1. 06 Dec, 2015 1 commit
    • Andi Kleen's avatar
      x86, tracing, perf: Add trace point for MSR accesses · 7f47d8cc
      Andi Kleen authored
      For debugging low level code interacting with the CPU it is often
      useful to trace the MSR read/writes. This gives a concise summary of
      PMU and other operations.
      
      perf has an ad-hoc way to do this using trace_printk, but it's
      somewhat limited (and also now spews ugly boot messages when enabled)
      
      Instead define real trace points for all MSR accesses.
      
      This adds three new trace points: read_msr and write_msr and rdpmc.
      
      They also report if the access faulted (if *_safe is used)
      
      This allows filtering and triggering on specific MSR values, which
      allows various more advanced debugging techniques.
      
      All the values are well defined in the CPU documentation.
      
      The trace can be post processed with
      Documentation/trace/postprocess/decode_msr.py to add symbolic MSR
      names to the trace.
      
      I only added it to native MSR accesses in C, not paravirtualized or in
      entry*.S (which is not too interesting)
      
      Originally the patch kit moved the MSRs out of line.  This uses an
      alternative approach recommended by Steven Rostedt of only moving the
      trace calls out of line, but open coding the access to the jump label.
      Signed-off-by: default avatarAndi Kleen <ak@linux.intel.com>
      Signed-off-by: default avatarPeter Zijlstra (Intel) <peterz@infradead.org>
      Acked-by: default avatarSteven Rostedt <rostedt@goodmis.org>
      Cc: Arnaldo Carvalho de Melo <acme@redhat.com>
      Cc: Jiri Olsa <jolsa@redhat.com>
      Cc: Linus Torvalds <torvalds@linux-foundation.org>
      Cc: Mike Galbraith <efault@gmx.de>
      Cc: Peter Zijlstra <peterz@infradead.org>
      Cc: Stephane Eranian <eranian@google.com>
      Cc: Thomas Gleixner <tglx@linutronix.de>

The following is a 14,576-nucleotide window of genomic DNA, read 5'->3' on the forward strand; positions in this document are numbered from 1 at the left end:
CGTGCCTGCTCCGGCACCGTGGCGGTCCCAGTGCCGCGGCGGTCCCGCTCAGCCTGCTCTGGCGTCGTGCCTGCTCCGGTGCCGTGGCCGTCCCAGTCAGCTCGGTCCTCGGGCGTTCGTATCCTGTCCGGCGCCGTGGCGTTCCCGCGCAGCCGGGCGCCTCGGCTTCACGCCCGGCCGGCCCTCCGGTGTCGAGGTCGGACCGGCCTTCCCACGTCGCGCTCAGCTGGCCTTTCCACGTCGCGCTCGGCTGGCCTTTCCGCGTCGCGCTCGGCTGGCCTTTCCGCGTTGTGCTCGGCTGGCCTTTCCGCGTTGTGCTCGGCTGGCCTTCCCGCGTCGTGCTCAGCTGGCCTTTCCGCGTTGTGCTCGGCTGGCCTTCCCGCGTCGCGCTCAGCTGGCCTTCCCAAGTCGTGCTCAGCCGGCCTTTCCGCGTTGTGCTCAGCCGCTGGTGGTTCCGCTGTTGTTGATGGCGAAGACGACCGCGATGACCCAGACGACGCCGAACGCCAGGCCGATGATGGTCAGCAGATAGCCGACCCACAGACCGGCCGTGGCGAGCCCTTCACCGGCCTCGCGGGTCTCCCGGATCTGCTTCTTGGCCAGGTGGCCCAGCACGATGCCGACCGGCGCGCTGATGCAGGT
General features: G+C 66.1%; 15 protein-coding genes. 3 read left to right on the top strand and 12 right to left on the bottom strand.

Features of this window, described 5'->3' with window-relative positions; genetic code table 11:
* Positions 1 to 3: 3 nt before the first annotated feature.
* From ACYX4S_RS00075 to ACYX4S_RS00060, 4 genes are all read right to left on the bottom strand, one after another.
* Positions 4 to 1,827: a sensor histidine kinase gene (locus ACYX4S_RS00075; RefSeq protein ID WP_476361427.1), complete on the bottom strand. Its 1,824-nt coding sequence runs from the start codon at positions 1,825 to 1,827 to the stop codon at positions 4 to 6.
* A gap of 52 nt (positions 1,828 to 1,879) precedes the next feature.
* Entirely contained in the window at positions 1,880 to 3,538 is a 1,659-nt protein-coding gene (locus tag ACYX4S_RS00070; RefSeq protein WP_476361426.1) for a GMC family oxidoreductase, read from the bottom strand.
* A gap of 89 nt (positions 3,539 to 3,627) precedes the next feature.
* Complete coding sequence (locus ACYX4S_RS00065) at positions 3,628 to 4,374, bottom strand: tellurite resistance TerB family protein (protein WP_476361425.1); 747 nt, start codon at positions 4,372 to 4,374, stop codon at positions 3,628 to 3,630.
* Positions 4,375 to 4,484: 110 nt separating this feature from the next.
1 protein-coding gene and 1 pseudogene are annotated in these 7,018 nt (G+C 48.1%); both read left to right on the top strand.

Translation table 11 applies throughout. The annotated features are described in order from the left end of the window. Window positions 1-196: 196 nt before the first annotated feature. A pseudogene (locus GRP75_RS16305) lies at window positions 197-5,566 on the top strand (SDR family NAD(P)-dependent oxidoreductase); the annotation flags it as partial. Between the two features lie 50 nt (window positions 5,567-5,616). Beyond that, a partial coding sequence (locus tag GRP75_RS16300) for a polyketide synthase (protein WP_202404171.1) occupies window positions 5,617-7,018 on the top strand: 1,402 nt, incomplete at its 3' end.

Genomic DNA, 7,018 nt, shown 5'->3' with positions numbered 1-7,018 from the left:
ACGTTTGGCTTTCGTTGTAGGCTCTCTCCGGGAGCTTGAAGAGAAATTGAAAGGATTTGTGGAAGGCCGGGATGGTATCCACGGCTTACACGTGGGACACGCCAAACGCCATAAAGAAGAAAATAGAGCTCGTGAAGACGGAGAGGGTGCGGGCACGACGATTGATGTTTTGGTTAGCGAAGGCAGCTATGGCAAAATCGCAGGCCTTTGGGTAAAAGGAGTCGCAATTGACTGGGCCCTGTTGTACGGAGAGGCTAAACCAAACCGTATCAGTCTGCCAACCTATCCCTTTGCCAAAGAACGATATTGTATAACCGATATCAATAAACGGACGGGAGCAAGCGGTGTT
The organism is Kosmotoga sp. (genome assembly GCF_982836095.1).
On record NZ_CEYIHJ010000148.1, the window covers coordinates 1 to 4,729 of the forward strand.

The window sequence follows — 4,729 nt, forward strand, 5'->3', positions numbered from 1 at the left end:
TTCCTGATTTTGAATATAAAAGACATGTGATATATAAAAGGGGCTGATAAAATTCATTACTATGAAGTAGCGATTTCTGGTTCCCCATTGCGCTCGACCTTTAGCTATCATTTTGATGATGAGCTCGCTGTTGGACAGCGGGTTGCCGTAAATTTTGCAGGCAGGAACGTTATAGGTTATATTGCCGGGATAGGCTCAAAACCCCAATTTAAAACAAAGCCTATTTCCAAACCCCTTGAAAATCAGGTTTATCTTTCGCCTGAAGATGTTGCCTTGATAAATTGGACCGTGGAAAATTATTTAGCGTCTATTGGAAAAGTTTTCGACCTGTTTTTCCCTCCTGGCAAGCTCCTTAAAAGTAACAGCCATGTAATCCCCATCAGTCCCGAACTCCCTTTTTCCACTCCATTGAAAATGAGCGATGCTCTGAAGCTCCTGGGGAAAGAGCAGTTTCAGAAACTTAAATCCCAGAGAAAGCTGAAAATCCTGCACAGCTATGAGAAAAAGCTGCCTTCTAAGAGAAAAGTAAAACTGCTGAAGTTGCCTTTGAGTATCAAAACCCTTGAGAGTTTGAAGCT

Cc: Vince Weaver <vincent.weaver@maine.edu>
      Link: http://lkml.kernel.org/r/1449018060-1742-3-git-send-email-andi@firstfloor.orgSigned-off-by: default avatarIngo Molnar <mingo@kernel.org>
      7f47d8cc
  2. 03 Nov, 2015 1 commit
  3. 21 Oct, 2015 1 commit
  4. 04 Oct, 2015 2 commits
    • Alexander Shishkin's avatar
      intel_th: Add driver infrastructure for Intel(R) Trace Hub devices · 39f40346
      Alexander Shishkin authored
      Intel(R) Trace Hub (TH) is a set of hardware blocks (subdevices) that
      produce, switch and output trace data from multiple hardware and
      software sources over several types of trace output ports encoded
      in System Trace Protocol (MIPI STPv2) and is intended to perform
      full system debugging.
      
      For these subdevices, we create a bus, where they can be discovered
      and configured by userspace software.
      
      This patch creates this bus infrastructure, three types of devices
      (source, output, switch), resource allocation, some callback mechanisms
      to facilitate communication between the subdevices' drivers and some
      common sysfs attributes.
      Signed-off-by: default avatarAlexander Shishkin <alexander.shishkin@linux.intel.com>
      Signed-off-by: default avatarGreg Kroah-Hartman <gregkh@linuxfoundation.org>
      39f40346
    • Alexander Shishkin's avatar
      stm class: Introduce an abstraction for System Trace Module devices · 7bd1d409
      Alexander Shishkin authored
      A System Trace Module (STM) is a device exporting data in System Trace